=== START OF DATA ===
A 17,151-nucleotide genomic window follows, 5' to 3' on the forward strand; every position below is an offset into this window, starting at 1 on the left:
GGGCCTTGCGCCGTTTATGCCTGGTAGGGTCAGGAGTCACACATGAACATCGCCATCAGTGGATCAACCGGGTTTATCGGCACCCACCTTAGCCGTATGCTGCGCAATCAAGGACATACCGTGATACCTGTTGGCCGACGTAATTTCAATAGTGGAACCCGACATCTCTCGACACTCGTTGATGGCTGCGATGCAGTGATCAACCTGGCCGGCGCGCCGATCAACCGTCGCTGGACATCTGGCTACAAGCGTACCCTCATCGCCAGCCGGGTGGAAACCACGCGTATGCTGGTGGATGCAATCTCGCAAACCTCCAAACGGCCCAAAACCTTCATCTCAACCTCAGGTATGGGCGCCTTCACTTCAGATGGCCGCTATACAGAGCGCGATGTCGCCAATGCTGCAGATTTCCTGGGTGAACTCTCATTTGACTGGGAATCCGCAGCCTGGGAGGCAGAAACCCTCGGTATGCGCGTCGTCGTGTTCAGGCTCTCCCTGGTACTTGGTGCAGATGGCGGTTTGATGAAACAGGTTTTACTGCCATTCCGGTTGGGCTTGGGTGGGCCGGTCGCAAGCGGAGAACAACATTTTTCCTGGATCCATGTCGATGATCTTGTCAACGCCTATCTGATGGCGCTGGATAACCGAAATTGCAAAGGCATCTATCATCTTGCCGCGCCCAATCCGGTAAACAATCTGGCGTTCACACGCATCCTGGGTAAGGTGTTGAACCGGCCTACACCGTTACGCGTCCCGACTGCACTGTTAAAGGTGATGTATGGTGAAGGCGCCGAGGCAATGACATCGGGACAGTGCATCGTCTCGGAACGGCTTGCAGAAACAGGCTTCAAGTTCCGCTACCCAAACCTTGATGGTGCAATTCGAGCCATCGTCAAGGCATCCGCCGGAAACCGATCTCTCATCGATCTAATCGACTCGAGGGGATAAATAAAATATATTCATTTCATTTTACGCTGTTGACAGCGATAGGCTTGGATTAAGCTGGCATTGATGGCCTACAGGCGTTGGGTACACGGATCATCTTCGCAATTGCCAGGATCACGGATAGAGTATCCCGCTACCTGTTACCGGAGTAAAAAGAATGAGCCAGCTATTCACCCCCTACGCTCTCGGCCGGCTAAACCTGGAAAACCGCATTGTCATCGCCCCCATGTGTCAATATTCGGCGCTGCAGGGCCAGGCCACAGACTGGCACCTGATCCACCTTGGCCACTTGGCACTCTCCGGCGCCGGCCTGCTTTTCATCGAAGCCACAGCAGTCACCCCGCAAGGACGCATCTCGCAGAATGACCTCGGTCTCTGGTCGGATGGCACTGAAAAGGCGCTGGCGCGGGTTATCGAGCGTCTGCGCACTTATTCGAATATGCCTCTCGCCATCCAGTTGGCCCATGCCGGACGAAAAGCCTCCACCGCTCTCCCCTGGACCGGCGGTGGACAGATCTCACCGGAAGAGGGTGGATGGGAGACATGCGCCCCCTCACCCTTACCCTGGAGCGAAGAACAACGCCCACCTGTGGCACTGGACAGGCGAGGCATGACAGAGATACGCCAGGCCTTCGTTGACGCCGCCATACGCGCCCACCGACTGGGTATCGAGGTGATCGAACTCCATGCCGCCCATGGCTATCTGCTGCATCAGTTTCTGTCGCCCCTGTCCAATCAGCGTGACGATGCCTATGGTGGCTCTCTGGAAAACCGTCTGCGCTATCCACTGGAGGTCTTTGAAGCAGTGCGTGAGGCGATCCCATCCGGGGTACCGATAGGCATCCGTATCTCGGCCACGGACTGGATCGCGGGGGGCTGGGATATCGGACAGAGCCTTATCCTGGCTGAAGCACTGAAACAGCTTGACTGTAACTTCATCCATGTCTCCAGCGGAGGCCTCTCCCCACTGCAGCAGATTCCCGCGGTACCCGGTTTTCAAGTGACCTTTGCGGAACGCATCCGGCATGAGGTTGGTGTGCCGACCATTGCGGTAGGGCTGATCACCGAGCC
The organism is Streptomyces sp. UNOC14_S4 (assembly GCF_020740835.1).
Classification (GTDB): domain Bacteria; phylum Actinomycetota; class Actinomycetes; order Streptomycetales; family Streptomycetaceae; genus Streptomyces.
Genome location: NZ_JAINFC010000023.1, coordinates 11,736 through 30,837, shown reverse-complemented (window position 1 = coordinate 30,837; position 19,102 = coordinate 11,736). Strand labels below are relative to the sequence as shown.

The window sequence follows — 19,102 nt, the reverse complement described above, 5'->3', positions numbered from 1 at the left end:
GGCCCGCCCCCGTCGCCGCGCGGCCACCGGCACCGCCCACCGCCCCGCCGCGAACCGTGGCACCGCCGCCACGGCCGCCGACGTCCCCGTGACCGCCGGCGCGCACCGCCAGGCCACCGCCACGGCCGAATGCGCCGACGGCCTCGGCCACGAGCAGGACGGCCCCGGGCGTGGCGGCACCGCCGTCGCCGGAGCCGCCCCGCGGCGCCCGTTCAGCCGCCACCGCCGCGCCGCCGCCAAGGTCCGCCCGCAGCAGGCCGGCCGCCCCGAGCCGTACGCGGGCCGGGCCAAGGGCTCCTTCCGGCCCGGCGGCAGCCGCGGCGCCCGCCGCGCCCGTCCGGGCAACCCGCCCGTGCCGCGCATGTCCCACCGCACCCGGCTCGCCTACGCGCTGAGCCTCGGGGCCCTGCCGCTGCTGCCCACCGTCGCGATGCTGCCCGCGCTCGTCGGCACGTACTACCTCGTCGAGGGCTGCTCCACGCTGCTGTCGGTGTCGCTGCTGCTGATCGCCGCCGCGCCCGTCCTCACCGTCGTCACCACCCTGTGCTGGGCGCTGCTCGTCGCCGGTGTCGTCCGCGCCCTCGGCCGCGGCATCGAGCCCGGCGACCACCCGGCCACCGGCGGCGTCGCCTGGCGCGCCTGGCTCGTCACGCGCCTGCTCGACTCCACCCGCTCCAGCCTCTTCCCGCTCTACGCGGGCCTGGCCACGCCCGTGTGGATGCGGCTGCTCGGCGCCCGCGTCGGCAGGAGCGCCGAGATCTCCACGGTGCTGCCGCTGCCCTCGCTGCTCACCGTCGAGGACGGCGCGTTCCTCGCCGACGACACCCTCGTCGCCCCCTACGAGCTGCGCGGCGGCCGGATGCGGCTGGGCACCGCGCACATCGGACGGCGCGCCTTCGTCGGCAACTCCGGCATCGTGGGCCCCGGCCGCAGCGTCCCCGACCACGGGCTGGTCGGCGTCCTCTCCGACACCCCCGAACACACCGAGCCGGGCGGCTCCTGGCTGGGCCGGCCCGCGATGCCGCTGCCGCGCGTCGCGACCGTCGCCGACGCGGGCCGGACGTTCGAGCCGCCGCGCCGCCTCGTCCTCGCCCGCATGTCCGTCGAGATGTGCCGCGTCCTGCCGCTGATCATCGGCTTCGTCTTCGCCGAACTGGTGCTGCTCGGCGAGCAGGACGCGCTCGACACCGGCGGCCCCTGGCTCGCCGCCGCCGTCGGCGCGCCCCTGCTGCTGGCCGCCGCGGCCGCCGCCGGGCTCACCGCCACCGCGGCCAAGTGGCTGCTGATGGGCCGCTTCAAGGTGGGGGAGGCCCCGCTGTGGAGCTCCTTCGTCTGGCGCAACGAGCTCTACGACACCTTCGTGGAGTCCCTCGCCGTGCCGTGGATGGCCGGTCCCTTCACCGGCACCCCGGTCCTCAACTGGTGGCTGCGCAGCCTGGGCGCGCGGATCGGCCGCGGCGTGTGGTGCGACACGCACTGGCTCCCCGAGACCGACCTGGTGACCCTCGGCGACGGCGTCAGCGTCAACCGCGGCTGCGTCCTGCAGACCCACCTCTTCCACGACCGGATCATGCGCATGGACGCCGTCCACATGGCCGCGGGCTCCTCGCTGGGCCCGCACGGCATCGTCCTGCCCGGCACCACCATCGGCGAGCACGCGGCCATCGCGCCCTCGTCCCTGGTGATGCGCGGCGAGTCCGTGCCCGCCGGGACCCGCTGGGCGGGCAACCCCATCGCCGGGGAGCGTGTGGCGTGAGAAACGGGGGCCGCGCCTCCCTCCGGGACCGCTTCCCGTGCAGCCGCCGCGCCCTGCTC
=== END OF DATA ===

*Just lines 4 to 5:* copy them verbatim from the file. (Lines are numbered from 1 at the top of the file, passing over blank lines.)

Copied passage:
Classification (GTDB): domain Bacteria; phylum Actinomycetota; class Actinomycetes; order Streptomycetales; family Streptomycetaceae; genus Streptomyces.
Genome location: NZ_JAINFC010000023.1, coordinates 11,736 through 30,837, shown reverse-complemented (window position 1 = coordinate 30,837; position 19,102 = coordinate 11,736). Strand labels below are relative to the sequence as shown.